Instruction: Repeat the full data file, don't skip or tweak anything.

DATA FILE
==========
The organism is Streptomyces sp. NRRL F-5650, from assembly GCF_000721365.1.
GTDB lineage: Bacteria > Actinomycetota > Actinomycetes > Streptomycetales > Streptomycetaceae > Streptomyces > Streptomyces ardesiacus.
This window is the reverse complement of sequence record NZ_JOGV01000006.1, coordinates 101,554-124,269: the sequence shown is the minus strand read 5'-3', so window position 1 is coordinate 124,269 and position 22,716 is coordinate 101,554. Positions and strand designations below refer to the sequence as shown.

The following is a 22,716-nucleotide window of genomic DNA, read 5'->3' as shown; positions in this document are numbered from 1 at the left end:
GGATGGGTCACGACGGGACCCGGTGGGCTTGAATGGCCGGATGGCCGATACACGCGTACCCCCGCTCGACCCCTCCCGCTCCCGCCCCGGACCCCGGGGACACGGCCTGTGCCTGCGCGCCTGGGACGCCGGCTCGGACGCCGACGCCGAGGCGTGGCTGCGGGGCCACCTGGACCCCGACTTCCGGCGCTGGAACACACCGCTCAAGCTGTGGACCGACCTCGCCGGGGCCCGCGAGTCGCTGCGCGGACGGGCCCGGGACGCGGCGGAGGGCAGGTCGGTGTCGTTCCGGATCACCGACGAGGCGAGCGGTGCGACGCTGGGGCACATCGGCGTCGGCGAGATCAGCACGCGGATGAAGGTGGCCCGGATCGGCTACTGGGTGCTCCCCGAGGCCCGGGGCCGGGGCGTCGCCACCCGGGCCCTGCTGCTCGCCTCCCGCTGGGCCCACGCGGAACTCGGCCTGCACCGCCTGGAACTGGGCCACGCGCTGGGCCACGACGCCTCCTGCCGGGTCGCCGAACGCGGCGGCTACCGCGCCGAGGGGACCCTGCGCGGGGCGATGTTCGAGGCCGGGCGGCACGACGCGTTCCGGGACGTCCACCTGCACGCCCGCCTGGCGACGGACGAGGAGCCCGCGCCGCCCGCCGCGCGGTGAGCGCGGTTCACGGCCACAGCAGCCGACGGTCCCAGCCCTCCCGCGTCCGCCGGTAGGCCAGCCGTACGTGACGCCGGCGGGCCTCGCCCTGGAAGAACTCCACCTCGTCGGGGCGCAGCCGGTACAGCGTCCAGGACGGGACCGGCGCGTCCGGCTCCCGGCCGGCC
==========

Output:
The organism is Streptomyces sp. NRRL F-5650, from assembly GCF_000721365.1.
GTDB lineage: Bacteria > Actinomycetota > Actinomycetes > Streptomycetales > Streptomycetaceae > Streptomyces > Streptomyces ardesiacus.
This window is the reverse complement of sequence record NZ_JOGV01000006.1, coordinates 101,554-124,269: the sequence shown is the minus strand read 5'-3', so window position 1 is coordinate 124,269 and position 22,716 is coordinate 101,554. Positions and strand designations below refer to the sequence as shown.

The following is a 22,716-nucleotide window of genomic DNA, read 5'->3' as shown; positions in this document are numbered from 1 at the left end:
GGATGGGTCACGACGGGACCCGGTGGGCTTGAATGGCCGGATGGCCGATACACGCGTACCCCCGCTCGACCCCTCCCGCTCCCGCCCCGGACCCCGGGGACACGGCCTGTGCCTGCGCGCCTGGGACGCCGGCTCGGACGCCGACGCCGAGGCGTGGCTGCGGGGCCACCTGGACCCCGACTTCCGGCGCTGGAACACACCGCTCAAGCTGTGGACCGACCTCGCCGGGGCCCGCGAGTCGCTGCGCGGACGGGCCCGGGACGCGGCGGAGGGCAGGTCGGTGTCGTTCCGGATCACCGACGAGGCGAGCGGTGCGACGCTGGGGCACATCGGCGTCGGCGAGATCAGCACGCGGATGAAGGTGGCCCGGATCGGCTACTGGGTGCTCCCCGAGGCCCGGGGCCGGGGCGTCGCCACCCGGGCCCTGCTGCTCGCCTCCCGCTGGGCCCACGCGGAACTCGGCCTGCACCGCCTGGAACTGGGCCACGCGCTGGGCCACGACGCCTCCTGCCGGGTCGCCGAACGCGGCGGCTACCGCGCCGAGGGGACCCTGCGCGGGGCGATGTTCGAGGCCGGGCGGCACGACGCGTTCCGGGACGTCCACCTGCACGCCCGCCTGGCGACGGACGAGGAGCCCGCGCCGCCCGCCGCGCGGTGAGCGCGGTTCACGGCCACAGCAGCCGACGGTCCCAGCCCTCCCGCGTCCGCCGGTAGGCCAGCCGTACGTGACGCCGGCGGGCCTCGCCCTGGAAGAACTCCACCTCGTCGGGGCGCAGCCGGTACAGCGTCCAGGACGGGACCGGCGCGTCCGGCTCCCGGCCGGCC